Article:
Hard bop still functions as his music’s cornerstone, but here Jones refuses to be held captive by it. Instead he uses the idiom’s vocabulary and applies it to his interests in contemporary R&B and funk. After all, that’s what hard bop legends, such as Art Blakey and Horace Silver, did in the late-‘50s. And without doing the obligatory "plug in to wah-wah pedal" a la ’70s Miles Davis, Jones doesn’t shy away from amplification; on half of the tunes, he embraces electric keyboards and bass, manipulating them in such a way in which they sound natural to the music.
Jones reunites with Fuller, Evans and Miller from the "Eternal Journey" sessions, while expanding his frontline tonal palette by roping in tenor saxophonists label-mate Ron Blake and Walter Smith III and trombonist Andre Hayward (featured on one cut). The versatile Kenny Davis holds down the bass lines throughout the disc, but the drummer’s chair is shared by two extremely dynamic players: E.J. Strickland and Corey Rawls.
Born May 29, 1978 in Warren, Ohio, Jones uses his astrological sign as the disc’s title. You’ve heard all the rumors about Geminis artsy, moody and fickle with double personalities. Well, Jones is certainly not stuck in one mood, but his commitment to jazz shows that he’s not fickle either. As for being artsy? Naw, try artful. Also regarding that dual personality thing it’s not so much a Good v. Evil dichotomy but more of an earthy/ethereal, emotional/analytical and subtlety/emotive type dynamic. In the case of this "Gemini," it plays out with swing/groove and acoustic/electric.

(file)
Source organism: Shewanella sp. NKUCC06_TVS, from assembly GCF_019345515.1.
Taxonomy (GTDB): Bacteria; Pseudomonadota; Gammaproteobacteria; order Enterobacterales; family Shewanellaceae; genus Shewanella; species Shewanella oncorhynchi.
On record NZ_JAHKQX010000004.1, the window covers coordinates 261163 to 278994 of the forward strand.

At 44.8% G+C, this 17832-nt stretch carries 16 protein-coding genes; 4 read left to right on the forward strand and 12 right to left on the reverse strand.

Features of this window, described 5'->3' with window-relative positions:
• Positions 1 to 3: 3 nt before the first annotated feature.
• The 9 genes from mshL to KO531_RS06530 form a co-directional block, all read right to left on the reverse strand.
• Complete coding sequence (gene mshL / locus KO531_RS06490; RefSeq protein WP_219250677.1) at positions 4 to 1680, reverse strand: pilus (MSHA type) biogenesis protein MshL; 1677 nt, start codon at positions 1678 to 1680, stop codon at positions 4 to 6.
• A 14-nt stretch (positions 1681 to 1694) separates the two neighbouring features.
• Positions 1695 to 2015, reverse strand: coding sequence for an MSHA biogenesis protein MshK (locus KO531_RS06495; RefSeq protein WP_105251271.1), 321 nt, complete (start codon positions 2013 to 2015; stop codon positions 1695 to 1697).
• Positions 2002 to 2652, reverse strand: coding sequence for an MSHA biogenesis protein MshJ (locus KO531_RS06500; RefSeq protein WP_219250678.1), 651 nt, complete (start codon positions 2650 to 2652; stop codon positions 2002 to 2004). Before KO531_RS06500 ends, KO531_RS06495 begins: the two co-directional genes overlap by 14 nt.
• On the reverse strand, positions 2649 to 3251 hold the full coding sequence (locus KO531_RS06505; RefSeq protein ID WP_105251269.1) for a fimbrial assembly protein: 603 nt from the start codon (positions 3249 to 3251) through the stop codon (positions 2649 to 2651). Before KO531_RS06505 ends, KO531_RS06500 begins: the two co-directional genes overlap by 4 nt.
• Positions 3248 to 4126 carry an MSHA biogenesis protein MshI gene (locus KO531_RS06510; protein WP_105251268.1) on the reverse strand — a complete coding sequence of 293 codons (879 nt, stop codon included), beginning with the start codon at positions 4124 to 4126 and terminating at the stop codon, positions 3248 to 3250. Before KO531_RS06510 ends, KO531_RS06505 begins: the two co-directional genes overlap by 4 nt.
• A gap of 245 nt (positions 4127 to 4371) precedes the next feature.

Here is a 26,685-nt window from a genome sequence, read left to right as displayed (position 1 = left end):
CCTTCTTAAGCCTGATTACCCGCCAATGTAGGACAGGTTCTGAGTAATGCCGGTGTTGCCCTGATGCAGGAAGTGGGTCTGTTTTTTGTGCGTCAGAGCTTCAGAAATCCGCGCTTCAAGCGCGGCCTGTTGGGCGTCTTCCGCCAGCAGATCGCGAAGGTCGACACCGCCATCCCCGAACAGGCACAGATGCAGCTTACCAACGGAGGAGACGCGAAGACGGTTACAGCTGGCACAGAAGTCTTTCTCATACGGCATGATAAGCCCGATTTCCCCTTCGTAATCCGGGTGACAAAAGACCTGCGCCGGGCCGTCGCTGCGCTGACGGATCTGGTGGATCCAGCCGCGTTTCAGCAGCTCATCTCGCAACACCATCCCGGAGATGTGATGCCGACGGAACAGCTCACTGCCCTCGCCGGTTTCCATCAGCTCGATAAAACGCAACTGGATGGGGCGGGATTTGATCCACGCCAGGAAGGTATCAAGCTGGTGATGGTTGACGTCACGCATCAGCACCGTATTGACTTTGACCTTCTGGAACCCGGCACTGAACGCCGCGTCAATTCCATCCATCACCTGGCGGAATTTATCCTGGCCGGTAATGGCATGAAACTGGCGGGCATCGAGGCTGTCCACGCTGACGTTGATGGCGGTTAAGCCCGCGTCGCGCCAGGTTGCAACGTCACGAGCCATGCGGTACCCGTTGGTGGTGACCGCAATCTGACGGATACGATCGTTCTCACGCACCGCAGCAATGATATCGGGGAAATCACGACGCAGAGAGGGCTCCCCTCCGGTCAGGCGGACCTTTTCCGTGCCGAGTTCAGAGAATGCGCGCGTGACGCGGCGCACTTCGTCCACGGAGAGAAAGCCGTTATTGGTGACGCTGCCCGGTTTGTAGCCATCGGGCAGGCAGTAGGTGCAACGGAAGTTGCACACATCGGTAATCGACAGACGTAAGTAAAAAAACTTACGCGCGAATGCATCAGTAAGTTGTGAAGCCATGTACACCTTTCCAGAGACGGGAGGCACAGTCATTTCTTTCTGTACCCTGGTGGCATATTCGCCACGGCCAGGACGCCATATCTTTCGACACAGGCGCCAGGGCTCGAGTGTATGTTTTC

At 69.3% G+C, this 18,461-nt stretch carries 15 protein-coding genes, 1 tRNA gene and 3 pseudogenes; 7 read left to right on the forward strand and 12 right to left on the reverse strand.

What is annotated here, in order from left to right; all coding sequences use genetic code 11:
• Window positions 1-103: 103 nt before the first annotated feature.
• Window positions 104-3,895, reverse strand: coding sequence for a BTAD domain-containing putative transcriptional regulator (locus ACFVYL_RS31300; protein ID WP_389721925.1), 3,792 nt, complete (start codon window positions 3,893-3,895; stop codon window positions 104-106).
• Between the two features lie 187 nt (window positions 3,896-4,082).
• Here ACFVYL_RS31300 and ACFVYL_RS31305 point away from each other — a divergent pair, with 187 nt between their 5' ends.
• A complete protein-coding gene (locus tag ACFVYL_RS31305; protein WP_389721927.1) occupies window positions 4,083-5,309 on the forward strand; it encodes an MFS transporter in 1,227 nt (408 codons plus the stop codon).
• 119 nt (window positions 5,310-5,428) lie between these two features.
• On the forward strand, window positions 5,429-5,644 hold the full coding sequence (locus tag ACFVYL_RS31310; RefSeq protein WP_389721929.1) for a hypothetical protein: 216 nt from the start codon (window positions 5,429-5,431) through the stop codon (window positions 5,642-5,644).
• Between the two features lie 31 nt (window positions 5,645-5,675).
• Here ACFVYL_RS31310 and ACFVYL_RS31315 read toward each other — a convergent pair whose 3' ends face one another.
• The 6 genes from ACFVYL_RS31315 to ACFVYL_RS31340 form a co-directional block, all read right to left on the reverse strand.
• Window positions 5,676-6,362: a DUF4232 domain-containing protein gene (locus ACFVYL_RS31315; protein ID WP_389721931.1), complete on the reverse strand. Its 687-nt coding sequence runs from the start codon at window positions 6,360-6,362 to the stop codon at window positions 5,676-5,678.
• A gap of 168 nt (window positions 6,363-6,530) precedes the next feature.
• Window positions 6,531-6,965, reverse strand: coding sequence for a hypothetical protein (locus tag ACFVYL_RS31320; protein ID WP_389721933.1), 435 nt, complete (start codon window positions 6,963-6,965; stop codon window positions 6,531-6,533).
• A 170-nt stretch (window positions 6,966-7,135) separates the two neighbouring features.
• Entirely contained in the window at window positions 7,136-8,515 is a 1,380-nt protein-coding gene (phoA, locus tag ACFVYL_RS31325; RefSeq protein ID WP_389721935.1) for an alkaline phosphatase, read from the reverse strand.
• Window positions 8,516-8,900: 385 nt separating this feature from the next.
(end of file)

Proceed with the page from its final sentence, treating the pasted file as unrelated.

To help keep the album’s flow as Jones slides between instrumentation and moods are three intriguing interludes. "Gemini (Phase 1)" opens the disc with a bang as Jones blares fiery twisting bebop phrases around Strickland’s lacerating drums. "Gemini (Phase 2)," written by Evans, ushers in the groove-oriented material as the leader blows a billowy melody across a tricky if haunting 15/4 vamp. "Gemini (Phase 3)" closes out the album with Jones showing his deep gospel roots. Here, he engages Evans in a traditional Gospel hymn.
Program-wise, "Gemini" functions like a concept LP, with side one, concentrating more on the acoustic, while the flip side is decidedly more electric and funky. After kicking it with Strickland on the combustive opener, Jones gives dap to Fuller with "In Her Honor," an effervescent tribute to her. Alternating between smoking hard bop swing and searing Latin rhythms, and invigorated by explosive solos from Jones and Fuller, the trumpeter says that the composition aptly describes her multifaceted musicality.